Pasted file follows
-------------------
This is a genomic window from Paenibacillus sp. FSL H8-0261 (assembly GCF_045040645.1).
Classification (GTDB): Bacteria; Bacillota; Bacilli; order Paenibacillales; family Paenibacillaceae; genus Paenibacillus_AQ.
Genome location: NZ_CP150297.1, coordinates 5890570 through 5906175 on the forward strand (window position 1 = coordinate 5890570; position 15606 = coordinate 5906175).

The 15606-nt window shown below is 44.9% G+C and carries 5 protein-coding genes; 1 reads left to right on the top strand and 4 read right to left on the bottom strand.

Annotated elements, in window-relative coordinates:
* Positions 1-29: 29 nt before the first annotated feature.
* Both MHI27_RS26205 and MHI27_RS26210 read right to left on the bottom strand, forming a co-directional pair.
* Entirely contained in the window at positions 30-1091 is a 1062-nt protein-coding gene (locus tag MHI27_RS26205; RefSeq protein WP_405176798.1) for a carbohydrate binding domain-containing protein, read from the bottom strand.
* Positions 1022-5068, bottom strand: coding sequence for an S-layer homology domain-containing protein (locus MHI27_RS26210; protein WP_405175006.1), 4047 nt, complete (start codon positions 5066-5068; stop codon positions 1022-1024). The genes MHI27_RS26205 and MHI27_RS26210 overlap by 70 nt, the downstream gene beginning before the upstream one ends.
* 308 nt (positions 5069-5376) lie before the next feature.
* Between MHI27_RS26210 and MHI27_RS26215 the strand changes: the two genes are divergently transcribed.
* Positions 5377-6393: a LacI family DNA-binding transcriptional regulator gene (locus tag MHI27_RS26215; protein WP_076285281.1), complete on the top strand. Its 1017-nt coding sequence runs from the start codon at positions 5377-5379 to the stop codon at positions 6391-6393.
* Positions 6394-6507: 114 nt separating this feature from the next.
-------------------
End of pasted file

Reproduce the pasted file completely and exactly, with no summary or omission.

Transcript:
This is a genomic window from Paenibacillus sp. FSL H8-0261 (assembly GCF_045040645.1).
Classification (GTDB): Bacteria; Bacillota; Bacilli; order Paenibacillales; family Paenibacillaceae; genus Paenibacillus_AQ.
Genome location: NZ_CP150297.1, coordinates 5890570 through 5906175 on the forward strand (window position 1 = coordinate 5890570; position 15606 = coordinate 5906175).

The 15606-nt window shown below is 44.9% G+C and carries 5 protein-coding genes; 1 reads left to right on the top strand and 4 read right to left on the bottom strand.

Annotated elements, in window-relative coordinates:
* Positions 1-29: 29 nt before the first annotated feature.
* Both MHI27_RS26205 and MHI27_RS26210 read right to left on the bottom strand, forming a co-directional pair.
* Entirely contained in the window at positions 30-1091 is a 1062-nt protein-coding gene (locus tag MHI27_RS26205; RefSeq protein WP_405176798.1) for a carbohydrate binding domain-containing protein, read from the bottom strand.
* Positions 1022-5068, bottom strand: coding sequence for an S-layer homology domain-containing protein (locus MHI27_RS26210; protein WP_405175006.1), 4047 nt, complete (start codon positions 5066-5068; stop codon positions 1022-1024). The genes MHI27_RS26205 and MHI27_RS26210 overlap by 70 nt, the downstream gene beginning before the upstream one ends.
* 308 nt (positions 5069-5376) lie before the next feature.
* Between MHI27_RS26210 and MHI27_RS26215 the strand changes: the two genes are divergently transcribed.
* Positions 5377-6393: a LacI family DNA-binding transcriptional regulator gene (locus tag MHI27_RS26215; protein WP_076285281.1), complete on the top strand. Its 1017-nt coding sequence runs from the start codon at positions 5377-5379 to the stop codon at positions 6391-6393.
* Positions 6394-6507: 114 nt separating this feature from the next.